Is Mike Hosking objective?

20 August 2015

This week’s discussion about the objectivity of Mike Hosking has failed to recognise the two roles he plays. When he interviews people, he is more of a reporter. But when he gives his editorial views, he is more of a commentator. So what does this mean?

Hosking as interviewer

As an interviewer, I believe he is totally objective. While he may put the counter view to someone he is interviewing, he always gives them a fair chance to express their point. A recent example was when he spoke to Jane Kelsey on Seven Sharp about her views on the TPPA. He clearly didn’t agree with her, but gave her ample time to express her view. She did it very well.

He did the same in last year’s Election campaign. He gave David Cunliffe just as much time as John Key in the debates. John Campbell, who appears to come from the left, did the same.

There is one requirement here. Everyone I’ve mentioned had good media interview skills. This is the most important requirements of any live interview, rather than who is asking the questions. Also remember that everyone has their own views, even reporters and broadcasters. The key is for them to give those they don’t agree with a fair go. Hosking does that.

Hosking as commentator

When Hosking presents his editorials, he has obviously been asked to by his employers. So any complaints should be made to them, not him. He just tells it as he sees it.

Mind you, in this day of talkback radio and social media, all presenters do this. It’s what people want. Willie Jackson does this on his talkback show and he’s from the left. But he also gives guests he doesn’t agree with a fair go when he interviews them. Paul Henry is a former National Party Candidate while Pam Corkery does occasional talkback slots and she’s unashamedly from the left. Even Political Reporters like Patrick Gower write their own opinionated blogs. Duncan Garner also does this and often shares his opinion on his radio show. But he is a fair interviewer too.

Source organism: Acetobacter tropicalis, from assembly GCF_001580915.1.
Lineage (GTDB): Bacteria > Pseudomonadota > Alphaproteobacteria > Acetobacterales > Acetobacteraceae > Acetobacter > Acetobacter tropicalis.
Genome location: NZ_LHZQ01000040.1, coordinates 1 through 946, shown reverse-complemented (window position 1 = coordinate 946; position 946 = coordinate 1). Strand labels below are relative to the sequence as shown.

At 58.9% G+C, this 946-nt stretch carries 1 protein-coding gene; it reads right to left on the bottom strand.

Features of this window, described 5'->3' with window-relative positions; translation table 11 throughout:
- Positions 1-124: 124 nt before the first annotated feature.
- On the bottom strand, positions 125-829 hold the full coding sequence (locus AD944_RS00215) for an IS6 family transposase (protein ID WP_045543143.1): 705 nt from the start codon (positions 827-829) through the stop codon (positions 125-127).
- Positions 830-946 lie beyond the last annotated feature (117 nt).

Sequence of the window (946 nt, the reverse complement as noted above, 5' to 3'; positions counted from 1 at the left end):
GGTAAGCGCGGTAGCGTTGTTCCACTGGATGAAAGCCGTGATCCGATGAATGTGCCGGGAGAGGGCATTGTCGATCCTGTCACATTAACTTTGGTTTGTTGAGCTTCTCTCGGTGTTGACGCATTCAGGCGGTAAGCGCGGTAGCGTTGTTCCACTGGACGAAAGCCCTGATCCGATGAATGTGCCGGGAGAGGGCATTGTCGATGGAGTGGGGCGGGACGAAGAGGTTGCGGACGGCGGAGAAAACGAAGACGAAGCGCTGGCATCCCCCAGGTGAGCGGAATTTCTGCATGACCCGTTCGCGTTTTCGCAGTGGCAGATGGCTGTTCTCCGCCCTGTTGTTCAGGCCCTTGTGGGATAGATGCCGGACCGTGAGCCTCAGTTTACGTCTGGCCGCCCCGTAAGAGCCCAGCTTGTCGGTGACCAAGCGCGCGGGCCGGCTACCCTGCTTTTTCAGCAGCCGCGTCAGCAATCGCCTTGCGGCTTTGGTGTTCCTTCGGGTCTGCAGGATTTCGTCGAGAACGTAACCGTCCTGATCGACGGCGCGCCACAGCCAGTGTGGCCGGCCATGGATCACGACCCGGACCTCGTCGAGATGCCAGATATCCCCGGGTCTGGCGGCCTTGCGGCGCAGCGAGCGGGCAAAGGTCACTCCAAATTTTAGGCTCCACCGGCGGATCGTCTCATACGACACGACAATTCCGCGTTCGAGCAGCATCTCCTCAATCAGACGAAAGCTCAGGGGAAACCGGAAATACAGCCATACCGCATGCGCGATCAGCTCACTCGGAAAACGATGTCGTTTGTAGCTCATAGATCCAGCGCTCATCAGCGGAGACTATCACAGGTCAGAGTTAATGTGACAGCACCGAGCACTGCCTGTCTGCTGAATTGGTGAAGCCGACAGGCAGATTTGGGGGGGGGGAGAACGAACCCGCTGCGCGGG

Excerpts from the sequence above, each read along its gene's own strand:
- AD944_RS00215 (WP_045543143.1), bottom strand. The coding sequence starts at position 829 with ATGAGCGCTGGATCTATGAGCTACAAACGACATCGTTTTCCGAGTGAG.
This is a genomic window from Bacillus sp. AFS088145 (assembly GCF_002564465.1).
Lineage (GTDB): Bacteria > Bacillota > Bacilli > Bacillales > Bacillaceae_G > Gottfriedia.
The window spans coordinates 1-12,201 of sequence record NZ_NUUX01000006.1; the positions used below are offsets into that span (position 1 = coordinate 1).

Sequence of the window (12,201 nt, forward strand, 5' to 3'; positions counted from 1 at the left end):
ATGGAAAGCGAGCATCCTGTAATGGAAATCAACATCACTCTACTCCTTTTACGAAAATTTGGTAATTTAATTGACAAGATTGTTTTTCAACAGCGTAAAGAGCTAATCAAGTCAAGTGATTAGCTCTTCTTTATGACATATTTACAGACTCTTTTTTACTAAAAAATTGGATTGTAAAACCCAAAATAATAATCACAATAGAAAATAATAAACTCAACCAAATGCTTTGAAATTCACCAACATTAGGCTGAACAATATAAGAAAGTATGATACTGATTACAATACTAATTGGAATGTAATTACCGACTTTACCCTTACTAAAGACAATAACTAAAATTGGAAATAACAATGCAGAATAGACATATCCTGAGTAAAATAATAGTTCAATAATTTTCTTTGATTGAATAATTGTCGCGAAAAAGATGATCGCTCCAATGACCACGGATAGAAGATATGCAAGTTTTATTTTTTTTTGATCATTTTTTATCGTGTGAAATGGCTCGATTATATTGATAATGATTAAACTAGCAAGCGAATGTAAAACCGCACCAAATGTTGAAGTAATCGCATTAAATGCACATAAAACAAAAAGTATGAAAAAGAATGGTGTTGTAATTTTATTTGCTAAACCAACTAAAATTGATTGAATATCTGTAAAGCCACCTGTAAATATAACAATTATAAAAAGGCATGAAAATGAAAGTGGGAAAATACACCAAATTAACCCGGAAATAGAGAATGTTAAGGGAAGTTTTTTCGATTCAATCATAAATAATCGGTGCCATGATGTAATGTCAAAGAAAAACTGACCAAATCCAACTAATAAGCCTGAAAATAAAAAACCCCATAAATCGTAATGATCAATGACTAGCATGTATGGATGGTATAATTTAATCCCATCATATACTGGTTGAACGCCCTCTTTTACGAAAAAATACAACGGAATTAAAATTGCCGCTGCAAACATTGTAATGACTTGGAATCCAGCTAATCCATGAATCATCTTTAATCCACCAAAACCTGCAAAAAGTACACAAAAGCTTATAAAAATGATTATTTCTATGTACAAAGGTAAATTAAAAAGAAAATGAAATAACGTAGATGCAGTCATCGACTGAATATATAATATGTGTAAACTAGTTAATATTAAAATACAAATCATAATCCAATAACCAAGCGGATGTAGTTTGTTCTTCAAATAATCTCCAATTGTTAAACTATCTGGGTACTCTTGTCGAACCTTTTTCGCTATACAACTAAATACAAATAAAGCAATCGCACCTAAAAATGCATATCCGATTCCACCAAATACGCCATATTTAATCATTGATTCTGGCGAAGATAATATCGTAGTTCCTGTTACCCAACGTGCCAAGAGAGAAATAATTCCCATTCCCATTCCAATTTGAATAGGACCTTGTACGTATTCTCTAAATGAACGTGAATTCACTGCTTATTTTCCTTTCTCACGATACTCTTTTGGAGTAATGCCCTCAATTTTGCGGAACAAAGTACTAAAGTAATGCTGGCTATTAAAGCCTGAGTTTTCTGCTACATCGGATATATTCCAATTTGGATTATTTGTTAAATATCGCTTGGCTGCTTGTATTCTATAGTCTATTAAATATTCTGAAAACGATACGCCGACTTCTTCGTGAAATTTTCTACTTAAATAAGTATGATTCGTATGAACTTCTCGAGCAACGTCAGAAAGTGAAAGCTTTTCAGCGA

What should we expect?

While this editorialising may seem unfair to some, it’s now standard practice.  But I suspect that people only complain if the view expressed is different from their own. I don’t think Winston Peters or Andrew Little were complaining when Campbell Live ran a campaign on the GCSB issue last year that some would argue was anti-Government.

All we can ask is that when interviewing, those with different views are fair. I believe in most cases, they are.

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Filed under Media Training

Written by

Pete is a leading New Zealand media trainer and regular blogger for his company, Media Training NZ . He has helped leaders from all sectors of society communicate with the media and other stakeholders. Pete is a former daily newspaper reporter and press secretary in the New Zealand government. From these roles, he understands the media process from both sides of the camera.

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